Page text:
Oncology

Chromatin modulation

In healthy cells, access to genetic information is tightly controlled. Before certain cell mechanisms can access the DNA strand (e.g. to repair damaged chromosomes or read the genetic code for the production of needed proteins), the chromatin in which the DNA is 'packed' must first be modified. This biochemically controlled chromatin modulation is often disrupted in tumor cells: certain DNA segments may, for example, lie open, permanently unprotected, so that the information stored there can be read at any time and translated into proteins that are needed for the growth and division of the cancer cells, thus making uncontrolled proliferation possible.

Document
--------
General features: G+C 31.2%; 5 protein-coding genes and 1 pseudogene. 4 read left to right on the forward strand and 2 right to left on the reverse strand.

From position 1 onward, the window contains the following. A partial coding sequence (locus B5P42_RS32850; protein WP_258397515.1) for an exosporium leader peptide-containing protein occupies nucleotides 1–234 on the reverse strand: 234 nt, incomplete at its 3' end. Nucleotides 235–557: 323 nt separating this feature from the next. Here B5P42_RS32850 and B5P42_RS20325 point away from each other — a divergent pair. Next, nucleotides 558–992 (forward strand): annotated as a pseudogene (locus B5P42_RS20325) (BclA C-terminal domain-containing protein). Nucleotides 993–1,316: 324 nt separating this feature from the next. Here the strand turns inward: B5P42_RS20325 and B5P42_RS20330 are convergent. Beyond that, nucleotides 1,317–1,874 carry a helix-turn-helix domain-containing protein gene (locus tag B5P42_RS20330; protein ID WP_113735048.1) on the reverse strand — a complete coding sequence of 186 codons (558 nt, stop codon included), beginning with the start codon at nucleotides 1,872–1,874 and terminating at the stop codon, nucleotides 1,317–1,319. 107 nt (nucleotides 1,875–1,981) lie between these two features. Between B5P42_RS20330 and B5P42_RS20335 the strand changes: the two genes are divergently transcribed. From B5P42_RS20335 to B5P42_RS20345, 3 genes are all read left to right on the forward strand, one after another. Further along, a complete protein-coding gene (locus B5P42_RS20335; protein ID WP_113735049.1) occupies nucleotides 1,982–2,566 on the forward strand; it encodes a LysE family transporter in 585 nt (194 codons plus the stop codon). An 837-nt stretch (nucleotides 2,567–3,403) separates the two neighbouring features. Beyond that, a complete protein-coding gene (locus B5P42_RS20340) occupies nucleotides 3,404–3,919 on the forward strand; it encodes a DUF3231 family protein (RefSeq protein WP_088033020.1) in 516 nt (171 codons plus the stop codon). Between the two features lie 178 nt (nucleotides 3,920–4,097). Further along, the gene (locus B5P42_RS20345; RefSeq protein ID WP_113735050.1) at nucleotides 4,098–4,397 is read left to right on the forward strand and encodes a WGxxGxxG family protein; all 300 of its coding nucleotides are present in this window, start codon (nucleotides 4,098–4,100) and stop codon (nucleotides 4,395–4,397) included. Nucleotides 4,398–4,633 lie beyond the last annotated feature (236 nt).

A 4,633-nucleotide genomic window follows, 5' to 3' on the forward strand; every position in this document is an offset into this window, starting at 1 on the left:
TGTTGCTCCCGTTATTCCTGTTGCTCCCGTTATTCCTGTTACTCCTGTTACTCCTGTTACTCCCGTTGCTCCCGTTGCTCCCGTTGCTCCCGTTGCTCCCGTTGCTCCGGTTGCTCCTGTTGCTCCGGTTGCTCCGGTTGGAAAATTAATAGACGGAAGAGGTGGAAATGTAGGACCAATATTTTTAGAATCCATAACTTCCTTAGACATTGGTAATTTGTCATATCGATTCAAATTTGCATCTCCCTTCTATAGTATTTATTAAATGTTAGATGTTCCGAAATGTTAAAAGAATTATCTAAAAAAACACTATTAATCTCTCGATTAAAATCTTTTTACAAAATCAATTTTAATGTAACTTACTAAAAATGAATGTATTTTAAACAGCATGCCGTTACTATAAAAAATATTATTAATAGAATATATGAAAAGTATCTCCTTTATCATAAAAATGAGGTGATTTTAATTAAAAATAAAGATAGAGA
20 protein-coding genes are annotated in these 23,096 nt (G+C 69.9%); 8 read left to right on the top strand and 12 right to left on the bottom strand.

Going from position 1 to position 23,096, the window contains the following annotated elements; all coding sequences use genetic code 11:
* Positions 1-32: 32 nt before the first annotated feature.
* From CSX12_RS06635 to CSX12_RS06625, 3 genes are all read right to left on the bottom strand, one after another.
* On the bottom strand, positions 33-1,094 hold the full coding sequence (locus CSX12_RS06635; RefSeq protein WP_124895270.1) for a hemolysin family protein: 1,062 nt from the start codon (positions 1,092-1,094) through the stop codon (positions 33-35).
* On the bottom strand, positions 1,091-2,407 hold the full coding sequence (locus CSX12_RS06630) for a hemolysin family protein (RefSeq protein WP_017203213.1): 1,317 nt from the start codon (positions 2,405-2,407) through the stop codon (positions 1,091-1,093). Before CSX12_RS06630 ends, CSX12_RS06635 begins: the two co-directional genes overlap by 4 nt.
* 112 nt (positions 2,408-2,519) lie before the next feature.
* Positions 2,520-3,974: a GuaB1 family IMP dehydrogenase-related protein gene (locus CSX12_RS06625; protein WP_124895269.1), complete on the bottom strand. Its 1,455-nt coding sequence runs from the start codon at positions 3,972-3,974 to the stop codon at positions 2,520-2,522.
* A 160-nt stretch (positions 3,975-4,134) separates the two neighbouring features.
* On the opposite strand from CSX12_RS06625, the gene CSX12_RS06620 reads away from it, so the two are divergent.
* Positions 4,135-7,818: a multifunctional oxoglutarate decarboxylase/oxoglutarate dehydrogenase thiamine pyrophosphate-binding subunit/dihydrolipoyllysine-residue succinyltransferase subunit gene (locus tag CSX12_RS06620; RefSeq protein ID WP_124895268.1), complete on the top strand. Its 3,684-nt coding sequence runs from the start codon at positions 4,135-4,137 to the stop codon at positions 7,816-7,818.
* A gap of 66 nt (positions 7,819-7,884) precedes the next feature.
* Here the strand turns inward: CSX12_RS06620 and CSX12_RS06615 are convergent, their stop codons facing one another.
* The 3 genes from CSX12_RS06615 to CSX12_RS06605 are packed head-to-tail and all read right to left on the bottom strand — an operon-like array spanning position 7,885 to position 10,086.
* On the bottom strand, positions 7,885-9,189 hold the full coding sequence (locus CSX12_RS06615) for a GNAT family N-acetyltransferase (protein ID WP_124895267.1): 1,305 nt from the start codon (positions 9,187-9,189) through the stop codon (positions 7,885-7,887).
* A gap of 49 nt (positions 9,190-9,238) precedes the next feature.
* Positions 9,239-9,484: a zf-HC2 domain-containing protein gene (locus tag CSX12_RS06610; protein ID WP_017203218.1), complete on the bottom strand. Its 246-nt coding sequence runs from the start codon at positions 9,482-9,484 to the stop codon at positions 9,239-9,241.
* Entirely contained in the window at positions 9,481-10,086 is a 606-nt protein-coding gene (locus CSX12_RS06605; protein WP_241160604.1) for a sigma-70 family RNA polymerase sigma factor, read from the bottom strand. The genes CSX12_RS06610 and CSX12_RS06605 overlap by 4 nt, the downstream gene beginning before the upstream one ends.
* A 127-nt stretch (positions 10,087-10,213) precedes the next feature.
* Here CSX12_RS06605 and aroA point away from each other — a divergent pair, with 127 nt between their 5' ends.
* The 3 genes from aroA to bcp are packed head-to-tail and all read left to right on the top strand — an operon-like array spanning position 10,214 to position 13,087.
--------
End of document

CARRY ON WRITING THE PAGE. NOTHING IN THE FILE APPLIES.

Researchers at Bayer are working on ways of restoring the original chromatin packaging with the help of medication – thereby stopping the uncontrolled growth of the cancer cells.